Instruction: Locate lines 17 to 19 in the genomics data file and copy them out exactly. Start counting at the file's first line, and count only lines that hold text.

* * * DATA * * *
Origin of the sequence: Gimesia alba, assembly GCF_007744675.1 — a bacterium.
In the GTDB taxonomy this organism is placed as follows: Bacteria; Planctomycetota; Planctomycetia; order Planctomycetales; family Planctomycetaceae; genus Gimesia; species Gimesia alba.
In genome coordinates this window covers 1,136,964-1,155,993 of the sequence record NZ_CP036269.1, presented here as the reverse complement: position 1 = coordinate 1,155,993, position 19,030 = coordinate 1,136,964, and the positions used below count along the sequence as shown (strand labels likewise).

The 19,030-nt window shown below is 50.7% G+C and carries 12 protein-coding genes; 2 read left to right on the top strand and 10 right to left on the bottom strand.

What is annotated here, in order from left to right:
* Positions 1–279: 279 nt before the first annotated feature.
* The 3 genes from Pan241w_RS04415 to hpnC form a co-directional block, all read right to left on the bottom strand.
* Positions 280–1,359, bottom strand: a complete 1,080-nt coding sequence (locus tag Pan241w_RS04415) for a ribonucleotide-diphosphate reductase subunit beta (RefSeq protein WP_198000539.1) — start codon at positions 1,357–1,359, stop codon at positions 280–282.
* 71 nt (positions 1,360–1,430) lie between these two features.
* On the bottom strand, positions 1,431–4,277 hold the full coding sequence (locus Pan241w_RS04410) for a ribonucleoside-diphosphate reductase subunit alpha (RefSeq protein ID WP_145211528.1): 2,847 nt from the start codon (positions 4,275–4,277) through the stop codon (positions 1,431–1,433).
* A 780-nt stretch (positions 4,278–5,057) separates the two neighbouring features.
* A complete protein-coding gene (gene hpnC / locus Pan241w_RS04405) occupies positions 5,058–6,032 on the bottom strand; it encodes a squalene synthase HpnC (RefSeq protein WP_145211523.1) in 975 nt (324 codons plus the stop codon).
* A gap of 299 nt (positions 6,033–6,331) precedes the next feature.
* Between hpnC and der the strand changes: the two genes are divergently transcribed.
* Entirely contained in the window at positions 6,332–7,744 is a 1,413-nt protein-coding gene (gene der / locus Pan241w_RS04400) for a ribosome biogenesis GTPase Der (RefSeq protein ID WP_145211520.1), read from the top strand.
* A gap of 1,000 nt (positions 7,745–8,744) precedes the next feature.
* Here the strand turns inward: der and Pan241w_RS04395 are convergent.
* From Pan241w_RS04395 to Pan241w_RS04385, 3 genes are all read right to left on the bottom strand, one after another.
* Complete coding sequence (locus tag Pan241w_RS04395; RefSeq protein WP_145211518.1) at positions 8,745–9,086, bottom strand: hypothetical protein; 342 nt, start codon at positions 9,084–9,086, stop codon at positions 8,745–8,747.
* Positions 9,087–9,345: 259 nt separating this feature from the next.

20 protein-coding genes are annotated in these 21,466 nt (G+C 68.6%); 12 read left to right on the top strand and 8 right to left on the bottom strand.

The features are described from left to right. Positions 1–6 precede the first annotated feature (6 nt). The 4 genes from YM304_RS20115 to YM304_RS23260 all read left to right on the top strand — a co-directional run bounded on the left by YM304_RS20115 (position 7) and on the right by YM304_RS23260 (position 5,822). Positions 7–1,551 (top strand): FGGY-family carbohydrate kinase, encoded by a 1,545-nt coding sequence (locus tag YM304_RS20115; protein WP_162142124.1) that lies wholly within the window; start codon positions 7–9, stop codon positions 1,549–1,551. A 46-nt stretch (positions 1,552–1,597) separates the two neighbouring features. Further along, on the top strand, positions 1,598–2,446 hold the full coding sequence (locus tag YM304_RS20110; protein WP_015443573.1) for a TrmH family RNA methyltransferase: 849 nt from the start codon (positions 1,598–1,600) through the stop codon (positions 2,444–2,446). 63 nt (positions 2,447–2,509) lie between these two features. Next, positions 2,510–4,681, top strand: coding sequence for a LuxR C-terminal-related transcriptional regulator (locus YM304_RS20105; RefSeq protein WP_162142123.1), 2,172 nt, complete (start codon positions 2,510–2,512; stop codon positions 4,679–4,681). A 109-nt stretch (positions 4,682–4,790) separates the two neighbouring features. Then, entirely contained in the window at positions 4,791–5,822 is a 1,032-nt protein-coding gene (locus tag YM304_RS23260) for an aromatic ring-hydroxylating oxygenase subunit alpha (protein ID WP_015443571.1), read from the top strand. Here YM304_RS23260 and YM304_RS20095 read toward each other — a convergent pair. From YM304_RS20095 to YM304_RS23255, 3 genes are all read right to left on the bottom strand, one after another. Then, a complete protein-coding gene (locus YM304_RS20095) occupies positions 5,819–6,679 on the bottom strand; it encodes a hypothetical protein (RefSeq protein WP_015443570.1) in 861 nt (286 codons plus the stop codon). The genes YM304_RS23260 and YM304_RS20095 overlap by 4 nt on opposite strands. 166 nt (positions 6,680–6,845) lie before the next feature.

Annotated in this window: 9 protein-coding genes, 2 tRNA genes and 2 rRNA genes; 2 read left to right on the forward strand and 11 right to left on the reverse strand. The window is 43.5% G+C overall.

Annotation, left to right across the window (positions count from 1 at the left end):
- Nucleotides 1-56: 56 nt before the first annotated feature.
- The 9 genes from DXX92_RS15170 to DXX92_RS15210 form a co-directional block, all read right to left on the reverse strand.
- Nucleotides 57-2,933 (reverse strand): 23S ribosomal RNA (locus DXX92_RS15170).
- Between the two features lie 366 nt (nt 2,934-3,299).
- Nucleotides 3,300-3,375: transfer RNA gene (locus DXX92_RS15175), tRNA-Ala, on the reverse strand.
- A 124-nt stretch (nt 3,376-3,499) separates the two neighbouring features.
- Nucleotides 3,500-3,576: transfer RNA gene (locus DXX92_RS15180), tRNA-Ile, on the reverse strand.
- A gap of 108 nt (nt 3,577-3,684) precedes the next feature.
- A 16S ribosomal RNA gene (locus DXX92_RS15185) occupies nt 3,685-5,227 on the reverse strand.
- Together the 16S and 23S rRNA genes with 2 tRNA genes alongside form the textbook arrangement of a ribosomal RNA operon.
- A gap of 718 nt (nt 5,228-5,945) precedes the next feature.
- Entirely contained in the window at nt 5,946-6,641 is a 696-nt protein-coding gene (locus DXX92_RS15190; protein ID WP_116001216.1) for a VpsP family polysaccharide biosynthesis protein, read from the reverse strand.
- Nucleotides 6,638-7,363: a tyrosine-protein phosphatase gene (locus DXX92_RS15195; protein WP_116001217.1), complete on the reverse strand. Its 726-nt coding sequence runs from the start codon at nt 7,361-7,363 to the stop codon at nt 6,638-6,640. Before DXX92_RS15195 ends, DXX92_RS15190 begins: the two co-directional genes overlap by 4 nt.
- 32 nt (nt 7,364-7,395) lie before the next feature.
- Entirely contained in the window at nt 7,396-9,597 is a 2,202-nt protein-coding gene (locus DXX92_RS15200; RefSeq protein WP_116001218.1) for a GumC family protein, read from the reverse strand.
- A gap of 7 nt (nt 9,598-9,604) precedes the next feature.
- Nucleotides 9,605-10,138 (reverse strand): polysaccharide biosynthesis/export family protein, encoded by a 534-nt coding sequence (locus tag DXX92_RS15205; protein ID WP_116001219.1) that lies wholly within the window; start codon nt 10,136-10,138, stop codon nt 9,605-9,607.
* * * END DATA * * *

* Here the strand turns inward: der and Pan241w_RS04395 are convergent.
* From Pan241w_RS04395 to Pan241w_RS04385, 3 genes are all read right to left on the bottom strand, one after another.
* Complete coding sequence (locus tag Pan241w_RS04395; RefSeq protein WP_145211518.1) at positions 8,745–9,086, bottom strand: hypothetical protein; 342 nt, start codon at positions 9,084–9,086, stop codon at positions 8,745–8,747.